Set targets, measure and report. With better access to data, the business can track the metrics that measure productivity, labor utilization and ensure compliance. Automated, self-service time reporting systems and automated time capture reduces data errors, and tracking and monitoring of absences against planned schedules allows managers to forecast productivity lapses. That enables the business to better manage employee absences.
Such a system can also reduce payroll errors, as well as save the company time and money by helping manage overtime and reducing overstaffing. What’s more, effective workforce management saves cumbersome, often manual work to ensure accuracy in adhering to regulations such as the Family Medical Leave Act (FMLA), the Fair Labor Standards Act (FLSA) and the Affordable Care Act (ACA) because it automates the calculation of absence accruals, eligibility and pay based on rules.
Enable employee self-service. Leading workforce management software does more than automate basic processes like time clocks and leave management. Advanced workforce management software can display detailed analytics and can leverage artificial intelligence (AI) to forecast and suggest staffing levels, allowing managers to see and manipulate data themselves. For employees, mobile-friendly software gives them the ability and autonomy to see, accept and swap shifts from their mobile device.
Integrate HCM with WFM software. One important but often overlooked function of workforce management software is its value in helping organizations adhere to everchanging complex labor laws. With integrated workforce management software and payroll, for instance, the business ensures workers are paid accurately and that the business is abiding by relevant labor laws to avoid monetary penalties and potentially lawsuits. On the flip side, the business has a way to accurately track time and attendance to assess the performance of workers, whether it shows exceptional work or points to potential performance issues.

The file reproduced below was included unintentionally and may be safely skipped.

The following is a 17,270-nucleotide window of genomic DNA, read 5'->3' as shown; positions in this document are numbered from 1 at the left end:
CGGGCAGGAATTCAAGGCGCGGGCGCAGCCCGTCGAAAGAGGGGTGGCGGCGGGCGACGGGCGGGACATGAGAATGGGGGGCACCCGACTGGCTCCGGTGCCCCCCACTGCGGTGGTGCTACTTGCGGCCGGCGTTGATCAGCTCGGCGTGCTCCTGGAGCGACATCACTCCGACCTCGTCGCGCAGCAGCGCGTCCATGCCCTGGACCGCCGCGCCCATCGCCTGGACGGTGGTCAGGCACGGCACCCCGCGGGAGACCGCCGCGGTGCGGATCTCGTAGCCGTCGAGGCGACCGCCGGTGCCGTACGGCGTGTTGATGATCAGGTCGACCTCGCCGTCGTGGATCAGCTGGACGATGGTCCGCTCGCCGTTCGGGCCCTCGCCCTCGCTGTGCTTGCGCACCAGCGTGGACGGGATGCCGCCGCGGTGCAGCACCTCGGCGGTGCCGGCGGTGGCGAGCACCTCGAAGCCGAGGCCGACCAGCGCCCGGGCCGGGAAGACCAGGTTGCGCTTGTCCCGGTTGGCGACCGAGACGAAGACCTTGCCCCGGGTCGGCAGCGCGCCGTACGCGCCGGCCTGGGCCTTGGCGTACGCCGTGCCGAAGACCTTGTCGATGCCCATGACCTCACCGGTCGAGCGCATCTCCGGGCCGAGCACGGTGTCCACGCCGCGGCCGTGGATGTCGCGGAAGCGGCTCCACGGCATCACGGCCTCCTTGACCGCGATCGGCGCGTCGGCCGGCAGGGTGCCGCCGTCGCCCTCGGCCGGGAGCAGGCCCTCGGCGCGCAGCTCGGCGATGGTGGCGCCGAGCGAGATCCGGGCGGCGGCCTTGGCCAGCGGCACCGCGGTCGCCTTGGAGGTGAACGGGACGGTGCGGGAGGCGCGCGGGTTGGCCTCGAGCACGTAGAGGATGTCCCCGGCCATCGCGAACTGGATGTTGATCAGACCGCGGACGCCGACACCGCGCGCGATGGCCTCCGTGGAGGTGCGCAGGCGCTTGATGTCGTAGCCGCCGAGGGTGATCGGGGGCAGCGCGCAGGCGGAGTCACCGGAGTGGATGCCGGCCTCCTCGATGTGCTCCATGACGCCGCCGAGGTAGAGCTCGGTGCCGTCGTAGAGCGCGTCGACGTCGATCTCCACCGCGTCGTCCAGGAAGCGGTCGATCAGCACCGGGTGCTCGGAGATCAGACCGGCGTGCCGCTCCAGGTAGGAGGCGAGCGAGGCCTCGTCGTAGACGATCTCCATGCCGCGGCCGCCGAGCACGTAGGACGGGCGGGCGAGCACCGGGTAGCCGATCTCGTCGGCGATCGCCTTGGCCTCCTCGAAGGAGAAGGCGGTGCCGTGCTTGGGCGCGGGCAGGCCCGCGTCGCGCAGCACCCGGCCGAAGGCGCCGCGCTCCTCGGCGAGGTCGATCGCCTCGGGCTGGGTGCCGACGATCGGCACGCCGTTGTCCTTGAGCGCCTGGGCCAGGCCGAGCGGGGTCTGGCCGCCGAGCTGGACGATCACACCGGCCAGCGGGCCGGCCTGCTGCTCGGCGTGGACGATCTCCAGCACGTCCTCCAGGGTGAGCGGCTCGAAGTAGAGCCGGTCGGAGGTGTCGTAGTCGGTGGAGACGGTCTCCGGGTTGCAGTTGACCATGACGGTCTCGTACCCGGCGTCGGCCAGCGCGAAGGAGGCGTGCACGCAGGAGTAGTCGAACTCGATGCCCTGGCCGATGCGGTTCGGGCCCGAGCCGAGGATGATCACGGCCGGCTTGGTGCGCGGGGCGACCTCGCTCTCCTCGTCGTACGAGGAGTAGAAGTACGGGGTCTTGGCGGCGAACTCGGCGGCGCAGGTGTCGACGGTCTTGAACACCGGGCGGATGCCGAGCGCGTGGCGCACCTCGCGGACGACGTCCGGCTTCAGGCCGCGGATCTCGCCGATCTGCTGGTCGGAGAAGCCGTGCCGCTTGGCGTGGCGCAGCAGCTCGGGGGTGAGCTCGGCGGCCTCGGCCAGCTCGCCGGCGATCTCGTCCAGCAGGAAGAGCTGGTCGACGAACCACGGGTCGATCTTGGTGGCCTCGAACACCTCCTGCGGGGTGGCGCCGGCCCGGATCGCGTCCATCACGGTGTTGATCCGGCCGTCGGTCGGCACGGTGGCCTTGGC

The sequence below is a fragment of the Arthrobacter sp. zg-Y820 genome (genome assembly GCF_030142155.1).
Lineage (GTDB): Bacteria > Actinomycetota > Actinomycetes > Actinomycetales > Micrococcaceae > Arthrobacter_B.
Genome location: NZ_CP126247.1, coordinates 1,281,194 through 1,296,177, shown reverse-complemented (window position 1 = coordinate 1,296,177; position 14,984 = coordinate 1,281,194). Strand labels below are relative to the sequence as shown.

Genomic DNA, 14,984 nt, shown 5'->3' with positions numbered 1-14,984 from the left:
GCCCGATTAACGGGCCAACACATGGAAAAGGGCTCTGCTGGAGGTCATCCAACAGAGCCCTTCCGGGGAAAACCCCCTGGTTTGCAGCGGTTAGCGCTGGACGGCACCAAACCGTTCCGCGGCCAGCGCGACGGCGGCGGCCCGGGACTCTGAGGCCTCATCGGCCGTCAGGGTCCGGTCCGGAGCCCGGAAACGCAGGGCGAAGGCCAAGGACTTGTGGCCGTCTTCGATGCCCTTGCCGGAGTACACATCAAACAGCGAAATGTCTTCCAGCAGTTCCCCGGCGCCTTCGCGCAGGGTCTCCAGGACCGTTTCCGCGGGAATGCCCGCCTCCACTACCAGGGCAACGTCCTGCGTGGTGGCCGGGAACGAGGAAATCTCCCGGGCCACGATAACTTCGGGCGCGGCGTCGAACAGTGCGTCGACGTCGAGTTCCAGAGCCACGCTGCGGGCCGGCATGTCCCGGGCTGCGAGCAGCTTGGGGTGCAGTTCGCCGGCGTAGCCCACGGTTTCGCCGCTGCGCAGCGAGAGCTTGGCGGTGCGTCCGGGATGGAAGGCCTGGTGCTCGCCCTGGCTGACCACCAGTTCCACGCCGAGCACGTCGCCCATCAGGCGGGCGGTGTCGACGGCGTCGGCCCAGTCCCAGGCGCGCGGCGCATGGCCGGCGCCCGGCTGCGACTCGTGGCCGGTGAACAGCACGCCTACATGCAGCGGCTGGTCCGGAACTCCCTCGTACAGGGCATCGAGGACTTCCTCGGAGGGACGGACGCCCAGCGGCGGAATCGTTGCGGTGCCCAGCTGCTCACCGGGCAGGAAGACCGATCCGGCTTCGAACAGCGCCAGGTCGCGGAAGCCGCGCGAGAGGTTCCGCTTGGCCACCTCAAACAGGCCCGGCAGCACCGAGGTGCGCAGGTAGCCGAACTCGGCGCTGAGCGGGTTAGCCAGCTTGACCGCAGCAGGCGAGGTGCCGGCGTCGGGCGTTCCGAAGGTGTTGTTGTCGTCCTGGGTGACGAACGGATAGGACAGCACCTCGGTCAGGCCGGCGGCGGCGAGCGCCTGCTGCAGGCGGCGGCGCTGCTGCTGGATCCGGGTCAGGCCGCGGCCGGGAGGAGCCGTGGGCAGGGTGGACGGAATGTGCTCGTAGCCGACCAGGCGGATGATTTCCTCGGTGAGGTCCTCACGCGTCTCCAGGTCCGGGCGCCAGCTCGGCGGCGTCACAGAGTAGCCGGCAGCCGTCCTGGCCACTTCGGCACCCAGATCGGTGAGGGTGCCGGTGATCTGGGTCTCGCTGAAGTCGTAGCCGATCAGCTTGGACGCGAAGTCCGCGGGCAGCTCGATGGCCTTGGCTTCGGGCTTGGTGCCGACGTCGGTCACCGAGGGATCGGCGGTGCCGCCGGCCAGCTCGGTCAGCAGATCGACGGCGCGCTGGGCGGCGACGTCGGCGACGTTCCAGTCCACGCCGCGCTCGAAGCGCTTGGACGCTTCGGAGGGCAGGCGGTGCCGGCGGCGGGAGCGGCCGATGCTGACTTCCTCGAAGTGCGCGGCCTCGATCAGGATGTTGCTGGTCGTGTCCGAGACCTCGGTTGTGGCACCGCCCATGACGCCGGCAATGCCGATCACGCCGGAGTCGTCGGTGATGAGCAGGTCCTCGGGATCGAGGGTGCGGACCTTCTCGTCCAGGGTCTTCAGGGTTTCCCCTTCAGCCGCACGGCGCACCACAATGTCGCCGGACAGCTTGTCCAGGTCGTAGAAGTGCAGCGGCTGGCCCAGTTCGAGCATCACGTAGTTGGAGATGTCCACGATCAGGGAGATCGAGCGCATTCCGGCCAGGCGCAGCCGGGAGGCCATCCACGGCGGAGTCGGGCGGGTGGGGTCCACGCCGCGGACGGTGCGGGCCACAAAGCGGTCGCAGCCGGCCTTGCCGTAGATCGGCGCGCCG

Integrating the WFM system with employee files in the HRMS software also ensures employee information is always up to date and the relevant workforce management data and metrics is tied to each member of your staff.
Organizations can also use compliance metrics to ensure a wide range of current health and safety regulations are met.
Work Smarter on Workforce Management with HRMS
Recent research showed that the COVID-19 pandemic is affecting HR projects right now, with more than half of those surveyed indicating that they are changing scope or putting projects on hold as cutting costs remains a priority (59% said they’re expecting to cut costs).
Adding workforce management software is an important part of a human resources management software (HRMS) human capital management (HCM) software strategy that actually leads to savings, because it lowers labor costs, decreases payroll errors and compliance violations, and even has the ability to increase sales and make workers more productive. This leads to happier employees and better customer service. Many businesses that implement workforce management software report that cost savings are the most common and biggest benefit.
According to a report, there is a 30% gap between the importance of talent challenges and how prepared HR is to overcome these challenges. Focusing on workforce management processes is an important part of retaining top talent, identifying performance issues before they become major problems and maintaining compliance with labor regulations, the violation of which can be extremely costly to the business, company culture and employee morale.
As more people work remotely, having the right tools to enable employees to be as productive as possible will be a hallmark of best-in-class companies. Integrated HRMS and workforce management processes ensure that the business is using accurate, current data for scheduling purposes, while accounting for leave and time off policies. It can actually turn scheduling into a competitive advantage, reducing costs and maximizing sales.